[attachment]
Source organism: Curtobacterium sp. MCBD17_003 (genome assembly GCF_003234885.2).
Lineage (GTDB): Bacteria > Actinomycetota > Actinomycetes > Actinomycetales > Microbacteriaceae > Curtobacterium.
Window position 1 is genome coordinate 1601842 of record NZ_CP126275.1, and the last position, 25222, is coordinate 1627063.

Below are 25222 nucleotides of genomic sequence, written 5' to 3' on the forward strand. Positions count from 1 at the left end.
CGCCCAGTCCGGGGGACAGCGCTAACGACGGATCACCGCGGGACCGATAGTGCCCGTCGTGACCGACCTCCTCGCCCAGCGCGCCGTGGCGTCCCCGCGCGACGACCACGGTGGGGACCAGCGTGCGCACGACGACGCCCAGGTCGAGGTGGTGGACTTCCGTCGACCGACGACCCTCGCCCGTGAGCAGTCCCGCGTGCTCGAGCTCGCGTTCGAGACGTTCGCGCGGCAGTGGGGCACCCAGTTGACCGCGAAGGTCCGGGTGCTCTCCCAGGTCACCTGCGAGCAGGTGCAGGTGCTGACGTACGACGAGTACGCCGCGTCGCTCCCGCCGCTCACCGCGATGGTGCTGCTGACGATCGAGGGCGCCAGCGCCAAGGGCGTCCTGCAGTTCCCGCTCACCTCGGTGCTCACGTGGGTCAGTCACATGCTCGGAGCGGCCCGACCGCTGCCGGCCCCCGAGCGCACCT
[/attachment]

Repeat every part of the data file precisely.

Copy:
Source organism: Curtobacterium sp. MCBD17_003 (genome assembly GCF_003234885.2).
Lineage (GTDB): Bacteria > Actinomycetota > Actinomycetes > Actinomycetales > Microbacteriaceae > Curtobacterium.
Window position 1 is genome coordinate 1601842 of record NZ_CP126275.1, and the last position, 25222, is coordinate 1627063.

Below are 25222 nucleotides of genomic sequence, written 5' to 3' on the forward strand. Positions count from 1 at the left end.
CGCCCAGTCCGGGGGACAGCGCTAACGACGGATCACCGCGGGACCGATAGTGCCCGTCGTGACCGACCTCCTCGCCCAGCGCGCCGTGGCGTCCCCGCGCGACGACCACGGTGGGGACCAGCGTGCGCACGACGACGCCCAGGTCGAGGTGGTGGACTTCCGTCGACCGACGACCCTCGCCCGTGAGCAGTCCCGCGTGCTCGAGCTCGCGTTCGAGACGTTCGCGCGGCAGTGGGGCACCCAGTTGACCGCGAAGGTCCGGGTGCTCTCCCAGGTCACCTGCGAGCAGGTGCAGGTGCTGACGTACGACGAGTACGCCGCGTCGCTCCCGCCGCTCACCGCGATGGTGCTGCTGACGATCGAGGGCGCCAGCGCCAAGGGCGTCCTGCAGTTCCCGCTCACCTCGGTGCTCACGTGGGTCAGTCACATGCTCGGAGCGGCCCGACCGCTGCCGGCCCCCGAGCGCACCT